During reading out the second half B0 of the first block of data from the waveform memory 12, the counters 27a-27d of address generator 27 and the counters 28a, 28b of address generator 28 initiates counting up in response to the arrival of enable signals EN1-EN4. In this instance, the count values of the counters 27a, 27b, 28a, 28b have been maintained to start address values STAD since stop signals SP1, SP2 were generated. Thus, the counters 27a, 27b, 28a, 28b respectively count up from the start address values STAD to respectively designate the addresses of first half of left and right channel regions L, R of the buffer memory 23 and the waveform memory 12. As a result, the first half A1 of the second block of data for left and right channels stored in the buffer memory 23 are transferred to the waveform memory 12.

The interruption signal IRQ is also applied to the microcomputer 41. The microcomputer 41 reads out the second half B1 of the second block of data of the long and continuous waveform data for left and right channels from the hard disk memory 12 through the interface circuit 43 to apply them to the buffer memory 23 synchronously with the clock signal φRD under a condition where enable signals EN3, EN4 are respectively high level "1". In this instance, the count values of the counter 27c, 27d have been maintained to the middle address values ENDP1 since the stop signals SP3, SP4 were generated. Thus, the counters 27c, 27d respectively count up from the middle address values ENDP1 to write the read out second half B1 of the second block of data in the second half of the left and right channel regions L, R of the buffer memory 23.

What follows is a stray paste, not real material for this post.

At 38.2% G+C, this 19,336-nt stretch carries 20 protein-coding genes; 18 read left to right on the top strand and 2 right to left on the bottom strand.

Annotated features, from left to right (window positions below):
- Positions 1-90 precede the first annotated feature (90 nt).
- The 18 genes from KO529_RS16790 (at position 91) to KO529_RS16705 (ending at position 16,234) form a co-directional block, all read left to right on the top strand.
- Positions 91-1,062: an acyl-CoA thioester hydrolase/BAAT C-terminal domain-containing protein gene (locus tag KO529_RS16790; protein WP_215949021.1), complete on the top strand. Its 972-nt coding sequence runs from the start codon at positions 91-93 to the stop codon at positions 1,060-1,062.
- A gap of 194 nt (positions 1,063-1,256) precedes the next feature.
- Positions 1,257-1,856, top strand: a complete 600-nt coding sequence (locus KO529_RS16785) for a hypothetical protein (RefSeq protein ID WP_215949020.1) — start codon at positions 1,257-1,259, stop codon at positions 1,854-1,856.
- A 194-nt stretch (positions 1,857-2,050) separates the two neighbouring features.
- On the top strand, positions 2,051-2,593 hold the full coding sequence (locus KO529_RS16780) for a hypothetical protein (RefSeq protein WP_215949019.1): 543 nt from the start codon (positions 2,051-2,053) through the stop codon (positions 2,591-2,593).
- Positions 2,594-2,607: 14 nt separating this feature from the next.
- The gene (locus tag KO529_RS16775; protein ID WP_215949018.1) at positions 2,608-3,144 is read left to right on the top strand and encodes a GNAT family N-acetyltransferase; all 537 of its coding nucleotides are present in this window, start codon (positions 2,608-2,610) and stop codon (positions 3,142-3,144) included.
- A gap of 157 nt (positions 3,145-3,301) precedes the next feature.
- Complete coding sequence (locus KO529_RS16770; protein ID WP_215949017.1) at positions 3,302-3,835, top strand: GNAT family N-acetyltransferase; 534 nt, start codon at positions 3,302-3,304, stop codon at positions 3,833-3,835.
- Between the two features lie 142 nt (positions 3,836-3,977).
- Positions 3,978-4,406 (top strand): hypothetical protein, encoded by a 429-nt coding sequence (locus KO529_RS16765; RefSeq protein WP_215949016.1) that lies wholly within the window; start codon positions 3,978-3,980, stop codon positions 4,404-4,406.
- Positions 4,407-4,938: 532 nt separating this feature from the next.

After hard disk memory 42 finishes transferring the second half B1 of the second block of data to the buffer memory 23 and the buffer memory 23 finishes the first half A1 of the second block of data to the waveform memory 12, the counters 27a-27d of address generator 27 and the counter 28a, 28b of address generator 28 stop counting up by the stop signals SP1-SP4 applied from the end count value detection circuit 27e in the same manner as described above. In this instance, the tone signal producer 16 continues to read out the second half B0 of the first block of data to produce tone signals based on the data B0.

When the tone signal producer 16 finishes reading out the data B0, the comparator 16g detects the output signal value applied from the accumulator 16a and the end address value ENDP2 registered in the end point register 16h are equal to applies a equal signal EQ to AND circuits 16i, 16j. The AND circuit 16i applies a signal indicative of high level "1" to the loop end control circuit 16m, since an end control signal ENDC applied from the end control register 16k is representing high level "1". The loop end control circuit 16m respectively controls the accumulator 16a to change address values memorized at its first and second time division channels to the start address values STAD which is memorized in the start address register 16f. The accumulator 16a initiates counting up from the start address values STAD again to designate addresses of left and right channel regions of the waveform memory 12 with the rate corresponding to the frequency number FNO. Thus, the tone signal producer 16 initiates reading out the first half A1 of the second block of data of the long and continuous waveform data from the waveform memory 12, the data A1 is already transferred from the buffer memory 23 to the waveform memory 12. The AND circuit 16j also applies a signal indicative of high level "1" to the set input terminal S of flipflop circuit 16n, since the interruption enable signal IRQE applied thereto is representing high level "1". Thus, the flipflop circuit 16 n outputs interruption signal IRQ indicative of high level "1" for a short time by cooperation with the microcomputer 41 to control transferring the second half B1 of the second block of data following the data A1 from the buffer memory 23 to waveform memory 12 and to control transferring the first half A2 of the third block of data following the data B1 from the hard disk memory 42 to the buffer memory 23.